Stop #2: Mega Super
This is the new, vaguely WalMart reminiscent supermarket up a big hill. Nothing but more frozen mixed mariscos here. The owner, however, gives me an insider’s tip to check in with one of the seafood restaurants downtown.
Stop #3: El Campesino (Seafood Restaurant)
“Tengo una pregunta quizas un poco extrana…” I begin.
“Digame,” says the waitress, stowing the menus back behind the desk.
When I ask about mussels (cupping my hands and hinging them to act out the shell), she calls out to the owner. I repeat the question, and he shakes his head mournfully. He tells me they only have fish and lobster. However, he’ll be going to the port town of Puntarenas tomorrow; would I like him to pick some up? He scribbles his name and cell number on a slip of paper for me. Unfortunately, the dissection lab is tomorrow, so I don’t think it will work out.
Stop #4: Mar y Tierra.
Given that mar, sea, was a part of this restaurant’s name, I had a good feeling. By now, I had already run through my spiel once, so I felt well-rehearsed. Conversation included below, translated into English.
Elissa: I have a question that might be a little odd…
Elissa: Well, I teach at the Cloud Forest School and we’re looking for mussels to dissect for one of our science experiments. I was wondering whether you might have any…
Waiter: How many do you need?
Elissa: (thinking 2 per group, plus a few extras): Maybe 14?
Waiter: (disappears into the kitchen for a few minutes, then comes back out): Sorry, the cook says that we’re running low and we need them for a special rice dish for tonight.
E: (feel it slipping from between my fingers) What about only 6 mussels?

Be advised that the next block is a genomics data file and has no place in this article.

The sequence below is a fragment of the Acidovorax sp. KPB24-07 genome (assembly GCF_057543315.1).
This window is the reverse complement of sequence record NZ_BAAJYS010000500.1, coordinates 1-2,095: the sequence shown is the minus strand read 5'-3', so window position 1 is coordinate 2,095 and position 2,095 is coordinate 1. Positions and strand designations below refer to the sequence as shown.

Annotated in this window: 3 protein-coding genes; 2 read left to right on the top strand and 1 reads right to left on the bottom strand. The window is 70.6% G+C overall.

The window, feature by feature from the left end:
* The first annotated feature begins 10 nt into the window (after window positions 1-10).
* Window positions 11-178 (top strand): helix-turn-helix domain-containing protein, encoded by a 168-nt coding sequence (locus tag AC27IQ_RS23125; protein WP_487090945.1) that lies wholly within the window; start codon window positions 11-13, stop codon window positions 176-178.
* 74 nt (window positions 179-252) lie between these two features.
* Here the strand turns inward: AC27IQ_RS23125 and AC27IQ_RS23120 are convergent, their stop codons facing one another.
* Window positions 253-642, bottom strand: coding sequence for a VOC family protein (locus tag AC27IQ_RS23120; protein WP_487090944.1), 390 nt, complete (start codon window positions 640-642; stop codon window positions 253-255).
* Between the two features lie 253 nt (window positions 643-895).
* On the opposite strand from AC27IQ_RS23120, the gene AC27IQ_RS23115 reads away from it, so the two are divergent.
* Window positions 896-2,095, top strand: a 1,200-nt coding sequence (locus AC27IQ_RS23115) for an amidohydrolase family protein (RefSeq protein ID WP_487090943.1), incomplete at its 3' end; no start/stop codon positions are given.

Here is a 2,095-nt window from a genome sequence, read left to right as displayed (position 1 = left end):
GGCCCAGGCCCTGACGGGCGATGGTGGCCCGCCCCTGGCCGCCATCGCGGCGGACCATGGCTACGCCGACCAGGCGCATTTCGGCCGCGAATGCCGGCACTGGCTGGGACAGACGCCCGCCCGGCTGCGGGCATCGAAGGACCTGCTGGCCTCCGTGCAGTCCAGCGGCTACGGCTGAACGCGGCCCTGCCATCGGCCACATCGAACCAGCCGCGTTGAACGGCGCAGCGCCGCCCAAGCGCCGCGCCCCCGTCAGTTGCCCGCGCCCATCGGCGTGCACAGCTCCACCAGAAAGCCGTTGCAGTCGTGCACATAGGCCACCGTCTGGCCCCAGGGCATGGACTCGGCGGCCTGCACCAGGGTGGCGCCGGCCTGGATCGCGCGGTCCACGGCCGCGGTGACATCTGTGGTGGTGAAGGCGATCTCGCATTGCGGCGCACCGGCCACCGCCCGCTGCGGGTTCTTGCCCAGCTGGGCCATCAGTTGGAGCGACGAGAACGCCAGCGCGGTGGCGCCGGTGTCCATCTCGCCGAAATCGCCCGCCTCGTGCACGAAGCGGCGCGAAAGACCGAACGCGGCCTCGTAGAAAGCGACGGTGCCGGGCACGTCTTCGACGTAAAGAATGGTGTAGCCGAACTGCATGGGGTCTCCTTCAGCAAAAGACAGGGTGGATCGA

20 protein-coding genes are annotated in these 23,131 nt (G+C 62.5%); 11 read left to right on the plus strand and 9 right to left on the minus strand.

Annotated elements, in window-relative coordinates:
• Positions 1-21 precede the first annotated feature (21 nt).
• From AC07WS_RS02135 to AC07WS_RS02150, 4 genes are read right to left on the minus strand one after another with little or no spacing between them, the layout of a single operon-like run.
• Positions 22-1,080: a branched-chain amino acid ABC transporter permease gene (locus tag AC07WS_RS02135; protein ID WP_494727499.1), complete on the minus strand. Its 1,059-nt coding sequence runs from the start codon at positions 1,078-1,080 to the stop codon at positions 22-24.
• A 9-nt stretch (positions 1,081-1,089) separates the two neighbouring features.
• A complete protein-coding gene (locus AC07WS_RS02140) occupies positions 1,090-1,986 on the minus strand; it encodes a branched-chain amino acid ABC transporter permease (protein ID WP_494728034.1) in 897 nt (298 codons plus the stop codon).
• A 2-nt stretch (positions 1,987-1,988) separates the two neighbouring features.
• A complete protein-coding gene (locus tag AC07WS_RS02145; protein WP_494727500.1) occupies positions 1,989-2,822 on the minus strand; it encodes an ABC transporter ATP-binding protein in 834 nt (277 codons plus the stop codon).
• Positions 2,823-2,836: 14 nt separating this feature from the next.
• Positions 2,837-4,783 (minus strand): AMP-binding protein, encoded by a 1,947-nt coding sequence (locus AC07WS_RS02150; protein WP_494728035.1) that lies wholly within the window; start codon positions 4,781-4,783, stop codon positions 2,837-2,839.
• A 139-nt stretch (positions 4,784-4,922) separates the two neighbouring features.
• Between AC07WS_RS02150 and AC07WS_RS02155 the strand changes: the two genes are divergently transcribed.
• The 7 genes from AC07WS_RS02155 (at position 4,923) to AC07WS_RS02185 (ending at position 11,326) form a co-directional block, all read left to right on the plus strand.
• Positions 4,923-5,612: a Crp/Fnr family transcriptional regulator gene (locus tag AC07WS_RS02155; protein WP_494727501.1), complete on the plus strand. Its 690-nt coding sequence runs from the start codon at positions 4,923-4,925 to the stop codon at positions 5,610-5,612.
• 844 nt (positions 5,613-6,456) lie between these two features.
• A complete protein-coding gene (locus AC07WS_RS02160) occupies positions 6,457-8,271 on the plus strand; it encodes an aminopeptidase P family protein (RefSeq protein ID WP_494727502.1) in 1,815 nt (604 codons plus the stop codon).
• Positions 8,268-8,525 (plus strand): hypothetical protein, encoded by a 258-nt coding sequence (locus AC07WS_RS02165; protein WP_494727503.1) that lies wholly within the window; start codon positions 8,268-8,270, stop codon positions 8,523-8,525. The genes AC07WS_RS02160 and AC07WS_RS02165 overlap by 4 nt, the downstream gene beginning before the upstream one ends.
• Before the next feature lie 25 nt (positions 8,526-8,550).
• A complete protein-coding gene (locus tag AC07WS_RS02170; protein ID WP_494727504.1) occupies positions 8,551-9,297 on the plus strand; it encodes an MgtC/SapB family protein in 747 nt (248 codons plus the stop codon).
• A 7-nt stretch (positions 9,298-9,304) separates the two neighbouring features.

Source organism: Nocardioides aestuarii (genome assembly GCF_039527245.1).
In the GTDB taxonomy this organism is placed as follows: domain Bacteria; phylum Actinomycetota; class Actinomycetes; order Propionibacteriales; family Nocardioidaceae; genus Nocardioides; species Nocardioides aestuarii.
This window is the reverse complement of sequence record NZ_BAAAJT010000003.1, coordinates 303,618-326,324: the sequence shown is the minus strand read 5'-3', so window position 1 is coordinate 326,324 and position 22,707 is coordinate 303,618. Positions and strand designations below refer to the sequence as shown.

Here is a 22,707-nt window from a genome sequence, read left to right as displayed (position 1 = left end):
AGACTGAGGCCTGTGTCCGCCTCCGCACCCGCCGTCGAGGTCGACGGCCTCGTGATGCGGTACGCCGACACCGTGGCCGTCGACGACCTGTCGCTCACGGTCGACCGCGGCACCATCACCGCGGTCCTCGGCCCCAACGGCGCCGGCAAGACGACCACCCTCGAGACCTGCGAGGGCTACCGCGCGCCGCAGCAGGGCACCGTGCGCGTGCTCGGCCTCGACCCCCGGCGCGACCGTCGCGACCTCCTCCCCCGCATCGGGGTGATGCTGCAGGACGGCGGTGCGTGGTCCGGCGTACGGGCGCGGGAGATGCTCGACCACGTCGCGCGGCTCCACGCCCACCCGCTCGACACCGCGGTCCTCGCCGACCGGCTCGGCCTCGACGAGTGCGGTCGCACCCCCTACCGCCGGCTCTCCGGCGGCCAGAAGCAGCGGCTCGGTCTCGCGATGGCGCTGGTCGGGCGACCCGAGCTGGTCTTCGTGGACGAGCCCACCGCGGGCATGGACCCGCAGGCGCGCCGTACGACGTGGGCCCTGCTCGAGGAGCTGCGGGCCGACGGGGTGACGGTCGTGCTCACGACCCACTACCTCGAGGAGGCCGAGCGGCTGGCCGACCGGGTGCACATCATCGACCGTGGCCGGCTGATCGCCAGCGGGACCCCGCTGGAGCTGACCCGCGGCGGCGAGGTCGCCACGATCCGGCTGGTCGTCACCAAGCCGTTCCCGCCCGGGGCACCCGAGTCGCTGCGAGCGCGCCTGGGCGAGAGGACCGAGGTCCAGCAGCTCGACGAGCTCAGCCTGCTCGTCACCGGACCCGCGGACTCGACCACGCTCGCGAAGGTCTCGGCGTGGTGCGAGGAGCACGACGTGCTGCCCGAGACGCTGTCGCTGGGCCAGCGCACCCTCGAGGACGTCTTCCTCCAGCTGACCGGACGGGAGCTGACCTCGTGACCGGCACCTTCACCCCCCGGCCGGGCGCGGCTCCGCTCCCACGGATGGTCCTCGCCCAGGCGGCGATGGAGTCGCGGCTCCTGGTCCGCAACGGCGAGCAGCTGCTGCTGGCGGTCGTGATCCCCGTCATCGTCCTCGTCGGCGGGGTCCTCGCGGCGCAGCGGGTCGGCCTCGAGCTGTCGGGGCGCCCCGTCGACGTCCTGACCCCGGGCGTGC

W: Let me check (he does). Okay, she says yes. Right this way.
E: (I follow him into the back room. The cook is putting these huge shellfish into a bag for me.) Ooh la la!
Cook: These ones are big and tasty.
Elissa: What are they, exactly?
Cook: They’re called Chilean mussels.
Elissa: (starts to get bad feeling) Where are they from, exactly?
Elissa: (uh oh. The whole point of this is that the mussels must be local) Uhh….do you have any other mussel-like animals? It’s okay if they’re smaller.
Cook: Of course! (Ruffles around, and lifts out a plastic bag of similar-looking creatures. Printed on the side of the bag: Product of New Zealand).
Elissa: Ummmm….do you have anything from Puntarenas, by any chance?
Cook: Definitely! (Reaches down and yanks up some frozen lobster-crabby completely-non-mussel-y thing).
Stop #4: Restaurante Marquez
This is the last seafood restaurant in town, so I’m crossing my fingers as I walk in and recite the now-well-oiled lines. The waiter tells me that they DO have mussels.
Elissa: Are they from Chile or New Zealand, by any chance?
Waiter: Of course not! They’re from Puntarenas!
And so, I walk home with my little baggie of 14 mussels (or at least some sort of black shelled bivalve that will soon sacrifice its already-dead body in the name of scientific inquiry).